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Hoffmann, R. A wiki for the life sciences where authorship matters. Nature Genetics (2008)

Commonly occurring loss and mutation of the MXI1 gene in prostate cancer.

One of the most common chromosomal abnormalities in prostate cancer involves loss of 10q22-qter. Rarely, a smaller deletion, involving 10q24-q25, has been observed, suggesting the presence of a tumor suppressor gene at this site. We previously demonstrated that the MXI1 gene maps to 10q24-q25 and is mutated in some tumors with cytogenetically detectable deletions of this locus. MXI1 encodes a basic-helix-loop-helix protein that suppresses the transcriptional activity of the MYC oncoprotein by competing for the common dimerization partner, MAX, and binding to identical DNA sites. Because more than 90% of prostate tumors contain no cytogenetic abnormality of 10q, the relevance of MXI1 loss and/or mutation to the vast majority of cases remains unclear. We prospectively evaluated prostate tumors for loss of MXI1 by fluorescence in situ hybridization (FISH) and cytogenetic techniques. Twenty-one of 40 tumors (53%) demonstrated loss of a single MXI1 allele as determined by FISH. Ten cases with cytogenetically normal 10qs, but with FISH-documented deletion of MXI1, were examined at the molecular level, and eight mutations were identified, albeit at low frequency. Five of the mutant proteins were unable to bind DNA in association with MAX. We conclude that MXI1 gene loss in prostate cancer is common and most frequently involves a cytogenetically undetectable deletion.[1]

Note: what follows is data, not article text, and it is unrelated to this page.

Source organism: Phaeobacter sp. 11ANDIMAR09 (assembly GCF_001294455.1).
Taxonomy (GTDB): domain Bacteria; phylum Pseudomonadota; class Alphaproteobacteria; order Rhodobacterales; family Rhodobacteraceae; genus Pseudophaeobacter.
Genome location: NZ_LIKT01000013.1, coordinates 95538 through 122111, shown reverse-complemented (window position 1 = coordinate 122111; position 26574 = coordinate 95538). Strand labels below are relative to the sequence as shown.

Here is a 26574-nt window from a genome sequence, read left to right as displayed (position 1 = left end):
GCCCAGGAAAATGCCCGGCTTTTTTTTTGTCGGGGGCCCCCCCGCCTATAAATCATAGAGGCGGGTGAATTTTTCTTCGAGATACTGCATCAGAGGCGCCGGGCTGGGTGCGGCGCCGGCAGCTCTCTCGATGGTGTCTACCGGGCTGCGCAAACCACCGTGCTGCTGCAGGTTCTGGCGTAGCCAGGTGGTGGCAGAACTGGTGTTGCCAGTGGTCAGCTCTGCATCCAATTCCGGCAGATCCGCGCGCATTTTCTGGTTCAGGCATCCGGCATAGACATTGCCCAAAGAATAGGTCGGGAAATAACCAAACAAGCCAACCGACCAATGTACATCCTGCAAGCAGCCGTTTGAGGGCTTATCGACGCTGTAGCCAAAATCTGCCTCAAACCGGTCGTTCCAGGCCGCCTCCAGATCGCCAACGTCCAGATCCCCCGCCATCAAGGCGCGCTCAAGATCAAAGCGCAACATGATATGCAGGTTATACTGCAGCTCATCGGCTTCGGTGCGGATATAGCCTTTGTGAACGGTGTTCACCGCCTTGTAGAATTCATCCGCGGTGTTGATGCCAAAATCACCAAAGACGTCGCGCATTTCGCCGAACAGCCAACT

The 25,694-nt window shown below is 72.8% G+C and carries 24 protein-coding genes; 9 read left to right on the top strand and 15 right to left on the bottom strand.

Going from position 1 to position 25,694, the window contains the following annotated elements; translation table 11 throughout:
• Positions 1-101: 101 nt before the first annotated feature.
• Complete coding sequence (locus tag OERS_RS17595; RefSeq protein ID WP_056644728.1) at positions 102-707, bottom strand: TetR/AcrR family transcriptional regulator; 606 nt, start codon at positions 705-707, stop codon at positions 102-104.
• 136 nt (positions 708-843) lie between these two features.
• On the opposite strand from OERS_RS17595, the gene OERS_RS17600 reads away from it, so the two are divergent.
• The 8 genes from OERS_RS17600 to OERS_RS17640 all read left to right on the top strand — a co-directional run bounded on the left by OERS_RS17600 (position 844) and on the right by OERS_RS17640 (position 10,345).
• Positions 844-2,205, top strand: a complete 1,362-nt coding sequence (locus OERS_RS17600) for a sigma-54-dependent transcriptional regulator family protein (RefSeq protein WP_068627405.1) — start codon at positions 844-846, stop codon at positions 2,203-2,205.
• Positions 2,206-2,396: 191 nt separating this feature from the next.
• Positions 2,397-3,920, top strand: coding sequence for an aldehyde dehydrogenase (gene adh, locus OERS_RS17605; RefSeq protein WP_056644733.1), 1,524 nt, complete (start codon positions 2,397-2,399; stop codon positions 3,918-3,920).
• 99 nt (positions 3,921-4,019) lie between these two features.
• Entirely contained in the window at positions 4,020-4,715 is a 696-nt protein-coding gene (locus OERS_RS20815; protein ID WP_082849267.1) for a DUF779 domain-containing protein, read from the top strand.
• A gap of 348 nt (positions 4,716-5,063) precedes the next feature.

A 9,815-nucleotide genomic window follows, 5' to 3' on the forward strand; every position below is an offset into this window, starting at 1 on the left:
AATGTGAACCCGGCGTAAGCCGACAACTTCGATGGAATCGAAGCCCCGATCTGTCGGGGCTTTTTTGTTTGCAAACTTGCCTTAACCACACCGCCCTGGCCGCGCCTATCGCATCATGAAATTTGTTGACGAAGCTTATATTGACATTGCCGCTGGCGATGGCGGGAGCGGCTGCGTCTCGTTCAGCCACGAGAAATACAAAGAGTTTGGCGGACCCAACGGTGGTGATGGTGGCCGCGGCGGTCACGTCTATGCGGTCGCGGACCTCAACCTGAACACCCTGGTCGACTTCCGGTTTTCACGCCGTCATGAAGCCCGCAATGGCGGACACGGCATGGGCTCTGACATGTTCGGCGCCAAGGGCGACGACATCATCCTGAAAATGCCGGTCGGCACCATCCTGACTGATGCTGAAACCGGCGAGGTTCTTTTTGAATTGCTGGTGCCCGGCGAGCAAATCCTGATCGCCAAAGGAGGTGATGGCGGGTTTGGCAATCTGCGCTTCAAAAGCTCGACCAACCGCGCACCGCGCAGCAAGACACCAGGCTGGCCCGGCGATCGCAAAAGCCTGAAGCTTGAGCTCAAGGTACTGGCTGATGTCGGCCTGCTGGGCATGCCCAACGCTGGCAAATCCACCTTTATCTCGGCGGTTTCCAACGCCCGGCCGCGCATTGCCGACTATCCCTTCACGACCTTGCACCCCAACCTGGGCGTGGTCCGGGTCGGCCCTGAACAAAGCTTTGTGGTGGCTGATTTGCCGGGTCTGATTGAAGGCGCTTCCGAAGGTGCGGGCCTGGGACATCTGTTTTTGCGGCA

1. Commonly occurring loss and mutation of the MXI1 gene in prostate cancer. Prochownik, E.V., Eagle Grove, L., Deubler, D., Zhu, X.L., Stephenson, R.A., Rohr, L.R., Yin, X., Brothman, A.R. Genes Chromosomes Cancer (1998) [Pubmed]
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